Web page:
1. Headline
  1. Headline

Video: Does Nike ad showing jogging boy inspire or exploit?

TODAY contributor
updated 8/13/2012 9:46:22 AM ET 2012-08-13T13:46:22

The 12-year-old, 200-pound star of a Nike ad touting “greatness” during the Olympics said he’s been surprised by critics who found the commercial exploitative. 

  1. Stories from
    1. Craig Strickland's Widow on Their Last Conversation: 'He Walked Out the Door, Looked at Me and Said, "I Love You"'
    2. Joe Jonas Packs on PDA with Former Top Model Contestant Jessica Serfaty
    3. White House Responds to Petition to Pardon Making a Murderer Subjects Steven Avery and Brendan Dassey
    4. Family of Sandy Hook Victim Commends Florida Atlantic University for Firing Professor Who Questioned Massacre
    5. Kylie Jenner's Lip Kit Is Ruining Lives (According to the Internet, Anyway)

Nathan Sorrell said he has received an outpouring of support by people inspired by the ad, but recently learned others have not reacted so positively.

“I’m starting to learn, even if somebody completely physically fit did that commercial, they would still get, as they say, haters,” he told TODAY’s Matt Lauer Monday.

Story: Nike takes marketing gold with neon-yellow shoes

In the ad, the 5’ 3'' pre-teen slowly jogs down an open road, looking toward the camera, panting and sweating, while the voiceover declares “greatness is no more unique to us than breathing. We’re all capable of it. All of us.”

Sorrell said he has found inspiration even in the ad’s detractors.

“That just motivates me more because I want to get off my feet and do extra time for those people that have enough time to be able to sit there and write mean comments on the internet, when they could be doing something like I am,” he said.

Nike selected Sorrell after the Ohio boy auditioned for the part. “I really like Nike so I thought it would be a really cool opportunity,” he said.

Story: Lochte on peeing in pool: 'Sometimes you just gotta go'

Shooting the physically demanding commercial was difficult, but “it was just so fun that I didn’t care how hard it was,” Sorrell said.

Online, many fans of the ad responded with encouragement, while other reviewers were more harsh.

"Love this commercial. However, this is nothing more than shrewd advertising," wrote one YouTube commenter. "Nike put out a casting call basically looking for an out of shape kid and then they made him jog 70 yards 55 times to get the shots they needed."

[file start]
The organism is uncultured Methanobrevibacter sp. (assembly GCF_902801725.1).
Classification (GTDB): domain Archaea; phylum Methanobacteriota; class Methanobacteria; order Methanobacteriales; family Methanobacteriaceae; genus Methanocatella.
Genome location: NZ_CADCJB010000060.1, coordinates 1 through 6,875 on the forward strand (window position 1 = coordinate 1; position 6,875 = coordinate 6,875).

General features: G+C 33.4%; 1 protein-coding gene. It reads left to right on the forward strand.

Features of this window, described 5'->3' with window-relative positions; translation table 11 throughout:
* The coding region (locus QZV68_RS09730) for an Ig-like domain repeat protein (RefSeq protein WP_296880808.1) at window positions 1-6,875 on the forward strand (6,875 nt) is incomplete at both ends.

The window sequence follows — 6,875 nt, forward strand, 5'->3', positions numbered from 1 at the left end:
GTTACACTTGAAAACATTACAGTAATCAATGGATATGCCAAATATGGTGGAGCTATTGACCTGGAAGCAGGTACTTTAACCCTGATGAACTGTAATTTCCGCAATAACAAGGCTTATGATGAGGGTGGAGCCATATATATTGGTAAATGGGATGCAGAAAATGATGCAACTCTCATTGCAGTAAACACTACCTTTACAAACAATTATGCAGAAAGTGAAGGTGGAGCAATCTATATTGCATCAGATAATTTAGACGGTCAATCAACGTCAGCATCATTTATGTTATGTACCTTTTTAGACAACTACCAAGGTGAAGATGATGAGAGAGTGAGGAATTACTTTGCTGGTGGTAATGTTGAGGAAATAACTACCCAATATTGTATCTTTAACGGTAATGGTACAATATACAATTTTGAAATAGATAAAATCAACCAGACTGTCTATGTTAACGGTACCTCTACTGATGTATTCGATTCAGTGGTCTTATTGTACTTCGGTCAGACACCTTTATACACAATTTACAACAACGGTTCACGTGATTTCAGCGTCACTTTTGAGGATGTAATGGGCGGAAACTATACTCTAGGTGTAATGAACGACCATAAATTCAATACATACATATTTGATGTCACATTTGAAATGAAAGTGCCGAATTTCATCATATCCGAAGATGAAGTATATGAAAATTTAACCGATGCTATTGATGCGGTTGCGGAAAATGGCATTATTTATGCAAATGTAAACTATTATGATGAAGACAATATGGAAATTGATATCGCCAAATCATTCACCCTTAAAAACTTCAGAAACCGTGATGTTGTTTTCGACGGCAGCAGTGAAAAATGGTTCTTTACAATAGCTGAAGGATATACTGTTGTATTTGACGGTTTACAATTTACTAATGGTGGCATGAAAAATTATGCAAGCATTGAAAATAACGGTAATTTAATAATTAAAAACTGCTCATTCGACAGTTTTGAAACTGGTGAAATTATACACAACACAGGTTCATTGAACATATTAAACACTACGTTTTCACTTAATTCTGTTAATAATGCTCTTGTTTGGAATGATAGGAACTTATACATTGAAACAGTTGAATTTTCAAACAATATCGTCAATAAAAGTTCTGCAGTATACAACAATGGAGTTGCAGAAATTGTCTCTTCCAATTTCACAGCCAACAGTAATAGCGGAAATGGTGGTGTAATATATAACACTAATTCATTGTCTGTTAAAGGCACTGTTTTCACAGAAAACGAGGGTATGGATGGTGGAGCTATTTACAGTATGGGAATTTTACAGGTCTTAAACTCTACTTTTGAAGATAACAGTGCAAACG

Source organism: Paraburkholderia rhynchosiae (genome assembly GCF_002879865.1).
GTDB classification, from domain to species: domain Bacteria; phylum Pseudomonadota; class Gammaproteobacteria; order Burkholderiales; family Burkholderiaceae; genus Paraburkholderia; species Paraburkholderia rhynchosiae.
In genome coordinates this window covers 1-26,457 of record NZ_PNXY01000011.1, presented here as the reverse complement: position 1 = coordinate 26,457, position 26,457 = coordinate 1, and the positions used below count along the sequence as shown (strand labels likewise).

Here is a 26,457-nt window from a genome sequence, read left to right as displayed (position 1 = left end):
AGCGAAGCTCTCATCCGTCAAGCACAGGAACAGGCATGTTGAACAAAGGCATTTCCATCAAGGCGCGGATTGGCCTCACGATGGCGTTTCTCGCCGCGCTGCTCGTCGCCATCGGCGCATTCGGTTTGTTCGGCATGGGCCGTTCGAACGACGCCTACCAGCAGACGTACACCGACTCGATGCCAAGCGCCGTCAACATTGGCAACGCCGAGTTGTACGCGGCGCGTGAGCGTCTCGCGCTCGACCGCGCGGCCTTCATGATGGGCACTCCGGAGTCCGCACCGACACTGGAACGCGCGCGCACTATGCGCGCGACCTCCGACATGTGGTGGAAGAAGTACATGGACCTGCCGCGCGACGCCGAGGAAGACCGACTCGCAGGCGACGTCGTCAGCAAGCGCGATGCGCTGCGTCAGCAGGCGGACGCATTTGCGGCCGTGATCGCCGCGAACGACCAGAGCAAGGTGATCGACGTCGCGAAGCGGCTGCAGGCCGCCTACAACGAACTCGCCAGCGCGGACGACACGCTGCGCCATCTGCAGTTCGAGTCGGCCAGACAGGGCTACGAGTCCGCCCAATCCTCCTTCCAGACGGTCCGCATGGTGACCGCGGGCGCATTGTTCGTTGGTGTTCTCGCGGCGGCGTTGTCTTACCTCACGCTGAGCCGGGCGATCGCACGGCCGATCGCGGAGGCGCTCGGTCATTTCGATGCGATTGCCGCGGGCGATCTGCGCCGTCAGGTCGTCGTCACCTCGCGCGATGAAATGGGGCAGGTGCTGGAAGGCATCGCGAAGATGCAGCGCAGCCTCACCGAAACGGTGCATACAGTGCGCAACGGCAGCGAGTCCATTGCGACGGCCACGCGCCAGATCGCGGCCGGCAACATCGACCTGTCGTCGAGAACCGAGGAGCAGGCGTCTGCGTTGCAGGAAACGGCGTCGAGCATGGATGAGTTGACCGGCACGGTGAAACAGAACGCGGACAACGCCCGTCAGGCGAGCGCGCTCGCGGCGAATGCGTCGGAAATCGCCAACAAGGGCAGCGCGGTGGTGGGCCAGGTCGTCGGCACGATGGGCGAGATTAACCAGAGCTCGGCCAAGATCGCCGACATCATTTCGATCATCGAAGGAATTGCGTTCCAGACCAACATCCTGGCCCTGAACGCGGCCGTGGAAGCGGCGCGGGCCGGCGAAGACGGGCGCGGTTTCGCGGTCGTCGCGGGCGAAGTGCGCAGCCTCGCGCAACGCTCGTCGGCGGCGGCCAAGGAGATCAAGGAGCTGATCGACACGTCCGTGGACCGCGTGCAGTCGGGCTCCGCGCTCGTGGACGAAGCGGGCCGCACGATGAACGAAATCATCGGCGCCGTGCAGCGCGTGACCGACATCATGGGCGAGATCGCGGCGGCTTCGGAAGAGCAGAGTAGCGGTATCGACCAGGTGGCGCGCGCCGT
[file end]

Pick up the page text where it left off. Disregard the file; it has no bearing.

Some made a point about the fact that Sorrell was a hired actor, not an actual jogger. "Nike Uses Fat Kid to Sell Shoes, Nation Rejoices," read the headline on a Jezebel.com opinion piece.

Donny Deutsch, chairman of the advertising agency Deutsch, Inc., called the ad a stroke of “brilliant, brilliant advertising.”

He told Lauer that Nike has had a history of inclusivity in its marketing campaigns and by featuring Sorrell, “a guy who just looks like all of us — we’re all imperfect in one way or another — it’s inspirational.”

Story: NYT public editor: Lolo Jones story was 'too harsh'

“If this gets one kid off the couch, that’s what it’s about,” he said.

Sorrell, meanwhile, said he’s still trying to adjust to all the attention the commercial has received.

“Oh my gosh, I just couldn’t believe it. Still to this day, this minute, it just still hasn’t completely set in yet,” he said.

© 2013 NBCNews.com  Reprints


Discussion comments


Most active discussions

  1. votes comments
  2. votes comments
  3. votes comments
  4. votes comments

More on TODAY.com

  1. @HillaryClinton/twitter

    Hillary Clinton: Granddaughter led me 'to speed up' political plans

    4/10/2015 3:58:42 PM +00:00 2015-04-10T15:58:42
  1. Courtesy Bryan Morseman

    Marathon dad's victories help raise money for son with spina bifida

    4/10/2015 5:54:50 PM +00:00 2015-04-10T17:54:50
  1. YouTube

    8 great celebrity impressions of other celebrities

    4/10/2015 6:44:22 PM +00:00 2015-04-10T18:44:22